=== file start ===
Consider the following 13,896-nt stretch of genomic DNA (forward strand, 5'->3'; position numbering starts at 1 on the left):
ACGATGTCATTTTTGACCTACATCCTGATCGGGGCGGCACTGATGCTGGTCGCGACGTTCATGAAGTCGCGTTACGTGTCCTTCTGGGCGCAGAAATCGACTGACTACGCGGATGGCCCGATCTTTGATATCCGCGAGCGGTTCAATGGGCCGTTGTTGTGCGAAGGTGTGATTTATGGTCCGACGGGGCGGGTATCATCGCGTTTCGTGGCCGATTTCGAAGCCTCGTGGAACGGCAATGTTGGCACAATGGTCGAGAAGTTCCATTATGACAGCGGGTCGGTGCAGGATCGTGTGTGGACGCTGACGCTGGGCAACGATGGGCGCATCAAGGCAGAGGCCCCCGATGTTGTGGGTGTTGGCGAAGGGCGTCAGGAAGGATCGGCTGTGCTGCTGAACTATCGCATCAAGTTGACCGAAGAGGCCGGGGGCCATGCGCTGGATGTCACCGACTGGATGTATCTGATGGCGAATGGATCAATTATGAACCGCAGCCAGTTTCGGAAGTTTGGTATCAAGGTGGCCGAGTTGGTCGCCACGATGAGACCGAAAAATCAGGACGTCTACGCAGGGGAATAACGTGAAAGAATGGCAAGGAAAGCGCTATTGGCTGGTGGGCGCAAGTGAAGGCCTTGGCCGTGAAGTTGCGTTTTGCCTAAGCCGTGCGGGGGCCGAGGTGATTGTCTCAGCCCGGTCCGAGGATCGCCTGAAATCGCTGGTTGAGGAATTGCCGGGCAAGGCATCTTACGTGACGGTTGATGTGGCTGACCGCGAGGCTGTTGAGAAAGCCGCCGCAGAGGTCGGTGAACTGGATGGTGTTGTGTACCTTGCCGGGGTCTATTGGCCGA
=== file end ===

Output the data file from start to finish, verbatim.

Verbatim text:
Consider the following 13,896-nt stretch of genomic DNA (forward strand, 5'->3'; position numbering starts at 1 on the left):
ACGATGTCATTTTTGACCTACATCCTGATCGGGGCGGCACTGATGCTGGTCGCGACGTTCATGAAGTCGCGTTACGTGTCCTTCTGGGCGCAGAAATCGACTGACTACGCGGATGGCCCGATCTTTGATATCCGCGAGCGGTTCAATGGGCCGTTGTTGTGCGAAGGTGTGATTTATGGTCCGACGGGGCGGGTATCATCGCGTTTCGTGGCCGATTTCGAAGCCTCGTGGAACGGCAATGTTGGCACAATGGTCGAGAAGTTCCATTATGACAGCGGGTCGGTGCAGGATCGTGTGTGGACGCTGACGCTGGGCAACGATGGGCGCATCAAGGCAGAGGCCCCCGATGTTGTGGGTGTTGGCGAAGGGCGTCAGGAAGGATCGGCTGTGCTGCTGAACTATCGCATCAAGTTGACCGAAGAGGCCGGGGGCCATGCGCTGGATGTCACCGACTGGATGTATCTGATGGCGAATGGATCAATTATGAACCGCAGCCAGTTTCGGAAGTTTGGTATCAAGGTGGCCGAGTTGGTCGCCACGATGAGACCGAAAAATCAGGACGTCTACGCAGGGGAATAACGTGAAAGAATGGCAAGGAAAGCGCTATTGGCTGGTGGGCGCAAGTGAAGGCCTTGGCCGTGAAGTTGCGTTTTGCCTAAGCCGTGCGGGGGCCGAGGTGATTGTCTCAGCCCGGTCCGAGGATCGCCTGAAATCGCTGGTTGAGGAATTGCCGGGCAAGGCATCTTACGTGACGGTTGATGTGGCTGACCGCGAGGCTGTTGAGAAAGCCGCCGCAGAGGTCGGTGAACTGGATGGTGTTGTGTACCTTGCCGGGGTCTATTGGCCGA